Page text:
Searching over 5,500,000 cases.


searching
Buy This Entire Record For $7.95

Download the entire decision to receive the complete text, official citation,
docket number, dissents and concurrences, and footnotes for this case.

Learn more about what you receive with purchase of this case.

Wellman v. Schad Excavation

June 17, 2009

LANCE WELLMAN, CLAIMANT AND APPELLANT,
v.
SCHAD EXCAVATION, LLC, EMPLOYER AND APPELLEE, AND GENERAL CASUALTY CO. OF WISCONSIN INSURER AND APPELLEE.



APPEAL FROM THE CIRCUIT COURT OF THE SEVENTH JUDICIAL CIRCUIT PENNINGTON COUNTY, SOUTH DAKOTA. HONORABLE A. PETER FULLER Judge.

The opinion of the court was delivered by: Severson, Justice

CONSIDERED ON BRIEFS ON APRIL 27, 2009

[¶1.] Lance Wellman appeals the denial of temporary partial disability benefits. We affirm.

FACTS

[¶2.] Wellman suffered a compensable injury when he fractured his left fibula while working for Schad Excavation, LLC (Employer) on May 3, 2005. At the time, he was earning $15 per hour. Wellman received medical treatment from Dr. Stewart Fromm and was off work until May 23, 2005. Wellman's benefit rate was $400 per week, and he received temporary total disability (TTD) benefits from May 4, 2005 through May 31, 2005.

[¶3.] On May 23, 2005, Dr. Fromm released Wellman to return to work, with restrictions. Wellman returned on June 1, 2005, at the same hourly pay rate. Cody Schad, Wellman's supervisor, terminated Wellman's employment with Employer on June 20, 2005, due to attendance issues. Wellman testified that he left work early on several occasions between June 1 and June 20, 2005, because there was insufficient work, but always received permission from either Schad or the supervisor at the job site. Schad testified that Wellman never received his permission to leave work early, except on two occasions when Wellman's leg was bothering him. He further insisted there was full-time work available for Wellman, but Wellman chose to leave early. After being terminated, Wellman did not seek other employment or register with Job Services. He testified that he did not seek other employment because he was unable to perform manual labor. He did, however, complete three excavation jobs using his own track hoe, but testified that these jobs did not require manual labor.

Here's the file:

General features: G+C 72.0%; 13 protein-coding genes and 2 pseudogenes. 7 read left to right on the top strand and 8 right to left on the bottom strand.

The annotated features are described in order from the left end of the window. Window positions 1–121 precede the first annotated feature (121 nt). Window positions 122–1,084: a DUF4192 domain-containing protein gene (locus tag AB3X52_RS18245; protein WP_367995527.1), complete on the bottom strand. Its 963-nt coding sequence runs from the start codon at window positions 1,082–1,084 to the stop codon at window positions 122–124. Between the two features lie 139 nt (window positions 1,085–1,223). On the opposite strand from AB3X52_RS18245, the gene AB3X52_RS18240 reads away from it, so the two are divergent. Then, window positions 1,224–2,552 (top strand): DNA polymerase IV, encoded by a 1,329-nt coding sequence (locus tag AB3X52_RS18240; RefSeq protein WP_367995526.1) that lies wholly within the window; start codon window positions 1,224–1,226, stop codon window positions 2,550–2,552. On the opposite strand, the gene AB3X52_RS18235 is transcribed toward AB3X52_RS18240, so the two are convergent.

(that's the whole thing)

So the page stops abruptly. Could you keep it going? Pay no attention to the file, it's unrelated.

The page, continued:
[¶4.] On November 7, 2005, Wellman was examined by Dr. Cederberg, who assessed Wellman at maximum medical improvement and having a permanent partial impairment. General Casualty (Insurer) subsequently paid Wellman his permanent partial disability (PPD) benefit. Wellman's eligibility for temporary partial disability (TPD) ended on that date.

[¶5.] Wellman brought a claim against Employer and Insurer for TPD benefits. He acknowledged that all TTD and PPD benefits had been paid, but maintained he was entitled to TPD from the time he returned to work for Employer on June 1, 2005, until he received his impairment rating on November 7, 2005. His claim amounted to approximately $7,500, plus prejudgment interest, and was based upon the difference between the statutory floor of his compensation rate of $400 per week and his actual earnings during that time.

[¶6.] A hearing was conducted on November 28, 2006, by the South Dakota Department of Labor, Division of Labor and Management (Department). The Department found Schad to be a credible witness, while rejecting much of Wellman's testimony.*fn1 The Department found that Wellman earned his pre-injury wage per hour between June 1 and June 20, 2005. It further found that Wellman was "able to earn" an income between June 20, 2005 and November 7, 2005, but chose not to even though suitable work was available. Therefore, the Department ruled that Wellman was not entitled to TPD benefits.

[¶7.] Wellman appealed to the circuit court. The circuit court affirmed the Department's decision, concluding that Wellman refused suitable employment and failed to meet his burden of proving either that his termination of employment or inability to find subsequent employment was caused by the compensable injury. Wellman appeals to this Court, raising two issues, which we restate as follows:

Whether Wellman was entitled to temporary partial disability benefits even though he was terminated for cause and did not seek other employment.

STANDARD OF REVIEW

[¶8.] The standard of review in administrative appeals is governed by SDCL 1-26-36. An administrative agency's conclusions of law are reviewed de novo, while questions of fact are reviewed under the clearly erroneous standard. Clausen v. N. Plains Recycling, 2003 SD 63, ¶7, 663 NW2d 685, 687 (citations omitted).

[ΒΆ9.] Whether Wellman was entitled to temporary partial disability benefits even though he was terminated for cause ...


Buy This Entire Record For $7.95

Download the entire decision to receive the complete text, official citation,
docket number, dissents and concurrences, and footnotes for this case.

Learn more about what you receive with purchase of this case.